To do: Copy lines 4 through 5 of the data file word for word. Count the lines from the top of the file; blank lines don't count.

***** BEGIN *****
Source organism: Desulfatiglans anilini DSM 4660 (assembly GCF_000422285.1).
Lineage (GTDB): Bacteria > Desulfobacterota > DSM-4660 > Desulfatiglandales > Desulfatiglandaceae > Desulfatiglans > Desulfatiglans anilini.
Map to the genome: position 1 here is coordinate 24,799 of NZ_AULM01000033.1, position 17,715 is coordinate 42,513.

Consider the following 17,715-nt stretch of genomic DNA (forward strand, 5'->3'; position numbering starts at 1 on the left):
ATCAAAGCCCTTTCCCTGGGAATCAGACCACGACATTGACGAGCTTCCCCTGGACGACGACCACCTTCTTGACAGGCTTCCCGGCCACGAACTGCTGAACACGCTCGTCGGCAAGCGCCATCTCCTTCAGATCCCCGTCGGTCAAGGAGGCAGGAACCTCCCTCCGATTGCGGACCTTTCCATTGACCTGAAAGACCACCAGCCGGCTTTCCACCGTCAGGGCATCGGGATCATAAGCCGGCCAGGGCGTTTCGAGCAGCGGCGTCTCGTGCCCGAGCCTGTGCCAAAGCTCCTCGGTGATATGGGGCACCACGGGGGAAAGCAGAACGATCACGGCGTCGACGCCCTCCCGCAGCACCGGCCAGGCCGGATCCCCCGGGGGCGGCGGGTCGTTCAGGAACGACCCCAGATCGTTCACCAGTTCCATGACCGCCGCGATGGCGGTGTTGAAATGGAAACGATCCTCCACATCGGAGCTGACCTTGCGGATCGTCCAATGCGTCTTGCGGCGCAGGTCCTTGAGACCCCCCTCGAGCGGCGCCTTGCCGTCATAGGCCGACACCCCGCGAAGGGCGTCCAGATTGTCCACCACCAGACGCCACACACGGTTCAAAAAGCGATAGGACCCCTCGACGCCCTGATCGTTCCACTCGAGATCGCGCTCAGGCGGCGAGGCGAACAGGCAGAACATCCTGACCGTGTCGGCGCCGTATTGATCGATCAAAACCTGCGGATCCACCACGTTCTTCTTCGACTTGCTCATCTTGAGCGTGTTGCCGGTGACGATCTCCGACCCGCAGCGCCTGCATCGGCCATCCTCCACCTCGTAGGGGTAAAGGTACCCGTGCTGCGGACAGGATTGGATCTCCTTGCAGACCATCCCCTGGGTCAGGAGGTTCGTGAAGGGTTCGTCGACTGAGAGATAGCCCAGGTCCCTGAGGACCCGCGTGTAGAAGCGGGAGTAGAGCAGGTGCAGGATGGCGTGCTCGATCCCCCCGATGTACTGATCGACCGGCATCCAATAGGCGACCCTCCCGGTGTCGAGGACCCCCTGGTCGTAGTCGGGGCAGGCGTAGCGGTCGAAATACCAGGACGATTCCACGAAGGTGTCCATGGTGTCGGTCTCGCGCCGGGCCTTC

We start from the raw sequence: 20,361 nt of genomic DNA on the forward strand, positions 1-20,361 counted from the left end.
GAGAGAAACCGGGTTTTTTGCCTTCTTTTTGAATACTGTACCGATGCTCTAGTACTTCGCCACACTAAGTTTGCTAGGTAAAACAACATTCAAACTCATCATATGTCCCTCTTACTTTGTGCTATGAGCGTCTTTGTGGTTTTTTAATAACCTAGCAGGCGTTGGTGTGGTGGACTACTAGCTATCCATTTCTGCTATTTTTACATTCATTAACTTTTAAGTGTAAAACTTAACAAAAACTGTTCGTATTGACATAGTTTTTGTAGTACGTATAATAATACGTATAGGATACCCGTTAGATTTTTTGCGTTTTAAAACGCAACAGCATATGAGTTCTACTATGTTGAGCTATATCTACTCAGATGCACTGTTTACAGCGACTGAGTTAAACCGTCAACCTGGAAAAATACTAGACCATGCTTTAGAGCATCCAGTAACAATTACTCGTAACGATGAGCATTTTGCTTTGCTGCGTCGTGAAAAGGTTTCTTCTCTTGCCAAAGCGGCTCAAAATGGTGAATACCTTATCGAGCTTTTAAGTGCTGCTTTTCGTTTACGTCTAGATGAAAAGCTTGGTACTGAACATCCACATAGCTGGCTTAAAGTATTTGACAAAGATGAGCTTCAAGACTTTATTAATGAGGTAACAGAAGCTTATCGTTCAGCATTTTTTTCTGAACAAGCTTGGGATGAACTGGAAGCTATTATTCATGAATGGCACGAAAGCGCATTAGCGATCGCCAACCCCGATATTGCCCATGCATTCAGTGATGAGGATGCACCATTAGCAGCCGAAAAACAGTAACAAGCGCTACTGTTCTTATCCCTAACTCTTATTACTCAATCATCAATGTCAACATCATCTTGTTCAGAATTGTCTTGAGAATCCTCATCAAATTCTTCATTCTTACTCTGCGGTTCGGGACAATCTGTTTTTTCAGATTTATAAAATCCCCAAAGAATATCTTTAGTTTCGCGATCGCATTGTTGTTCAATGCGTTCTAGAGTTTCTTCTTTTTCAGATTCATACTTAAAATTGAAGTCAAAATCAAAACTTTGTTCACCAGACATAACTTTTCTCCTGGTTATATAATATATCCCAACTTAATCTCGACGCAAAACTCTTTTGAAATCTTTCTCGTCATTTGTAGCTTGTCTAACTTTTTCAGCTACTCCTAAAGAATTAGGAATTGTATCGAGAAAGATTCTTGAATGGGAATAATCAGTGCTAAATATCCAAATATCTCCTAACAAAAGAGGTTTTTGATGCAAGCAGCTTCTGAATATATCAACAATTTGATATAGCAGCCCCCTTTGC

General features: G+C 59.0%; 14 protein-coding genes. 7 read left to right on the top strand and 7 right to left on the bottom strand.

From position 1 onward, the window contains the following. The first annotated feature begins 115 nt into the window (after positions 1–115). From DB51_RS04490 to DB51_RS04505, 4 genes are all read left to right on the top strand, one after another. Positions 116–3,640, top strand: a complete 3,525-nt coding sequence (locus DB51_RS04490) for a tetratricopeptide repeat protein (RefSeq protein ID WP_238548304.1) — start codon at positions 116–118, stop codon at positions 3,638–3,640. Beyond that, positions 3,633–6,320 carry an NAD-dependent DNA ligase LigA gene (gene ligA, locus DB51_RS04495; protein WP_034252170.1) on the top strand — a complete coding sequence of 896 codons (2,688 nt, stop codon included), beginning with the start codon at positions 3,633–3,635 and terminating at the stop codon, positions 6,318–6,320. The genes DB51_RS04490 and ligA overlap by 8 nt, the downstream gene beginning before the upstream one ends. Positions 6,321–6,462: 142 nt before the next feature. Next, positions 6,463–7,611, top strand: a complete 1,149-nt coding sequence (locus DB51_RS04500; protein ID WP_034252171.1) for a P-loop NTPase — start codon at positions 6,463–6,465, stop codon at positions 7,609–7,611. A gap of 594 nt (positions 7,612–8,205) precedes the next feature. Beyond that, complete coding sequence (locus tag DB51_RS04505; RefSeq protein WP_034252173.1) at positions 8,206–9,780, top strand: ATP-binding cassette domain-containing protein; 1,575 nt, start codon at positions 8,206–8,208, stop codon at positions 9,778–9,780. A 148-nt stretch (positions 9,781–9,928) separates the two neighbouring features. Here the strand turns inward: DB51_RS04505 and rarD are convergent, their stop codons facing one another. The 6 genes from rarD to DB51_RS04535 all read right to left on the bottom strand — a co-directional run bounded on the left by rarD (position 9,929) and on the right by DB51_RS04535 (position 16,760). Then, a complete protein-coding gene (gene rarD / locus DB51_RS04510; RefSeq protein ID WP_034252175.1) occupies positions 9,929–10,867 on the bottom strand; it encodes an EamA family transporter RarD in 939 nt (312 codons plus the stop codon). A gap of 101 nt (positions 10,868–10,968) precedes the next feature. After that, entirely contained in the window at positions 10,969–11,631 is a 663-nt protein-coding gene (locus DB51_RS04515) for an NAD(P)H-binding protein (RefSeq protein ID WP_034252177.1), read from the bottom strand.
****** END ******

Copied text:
Consider the following 17,715-nt stretch of genomic DNA (forward strand, 5'->3'; position numbering starts at 1 on the left):
ATCAAAGCCCTTTCCCTGGGAATCAGACCACGACATTGACGAGCTTCCCCTGGACGACGACCACCTTCTTGACAGGCTTCCCGGCCACGAACTGCTGAACACGCTCGTCGGCAAGCGCCATCTCCTTCAGATCCCCGTCGGTCAAGGAGGCAGGAACCTCCCTCCGATTGCGGACCTTTCCATTGACCTGAAAGACCACCAGCCGGCTTTCCACCGTCAGGGCATCGGGATCATAAGCCGGCCAGGGCGTTTCGAGCAGCGGCGTCTCGTGCCCGAGCCTGTGCCAAAGCTCCTCGGTGATATGGGGCACCACGGGGGAAAGCAGAACGATCACGGCGTCGACGCCCTCCCGCAGCACCGGCCAGGCCGGATCCCCCGGGGGCGGCGGGTCGTTCAGGAACGACCCCAGATCGTTCACCAGTTCCATGACCGCCGCGATGGCGGTGTTGAAATGGAAACGATCCTCCACATCGGAGCTGACCTTGCGGATCGTCCAATGCGTCTTGCGGCGCAGGTCCTTGAGACCCCCCTCGAGCGGCGCCTTGCCGTCATAGGCCGACACCCCGCGAAGGGCGTCCAGATTGTCCACCACCAGACGCCACACACGGTTCAAAAAGCGATAGGACCCCTCGACGCCCTGATCGTTCCACTCGAGATCGCGCTCAGGCGGCGAGGCGAACAGGCAGAACATCCTGACCGTGTCGGCGCCGTATTGATCGATCAAAACCTGCGGATCCACCACGTTCTTCTTCGACTTGCTCATCTTGAGCGTGTTGCCGGTGACGATCTCCGACCCGCAGCGCCTGCATCGGCCATCCTCCACCTCGTAGGGGTAAAGGTACCCGTGCTGCGGACAGGATTGGATCTCCTTGCAGACCATCCCCTGGGTCAGGAGGTTCGTGAAGGGTTCGTCGACTGAGAGATAGCCCAGGTCCCTGAGGACCCGCGTGTAGAAGCGGGAGTAGAGCAGGTGCAGGATGGCGTGCTCGATCCCCCCGATGTACTGATCGACCGGCATCCAATAGGCGACCCTCCCGGTGTCGAGGACCCCCTGGTCGTAGTCGGGGCAGGCGTAGCGGTCGAAATACCAGGACGATTCCACGAAGGTGTCCATGGTGTCGGTCTCGCGCCGGGCCTTC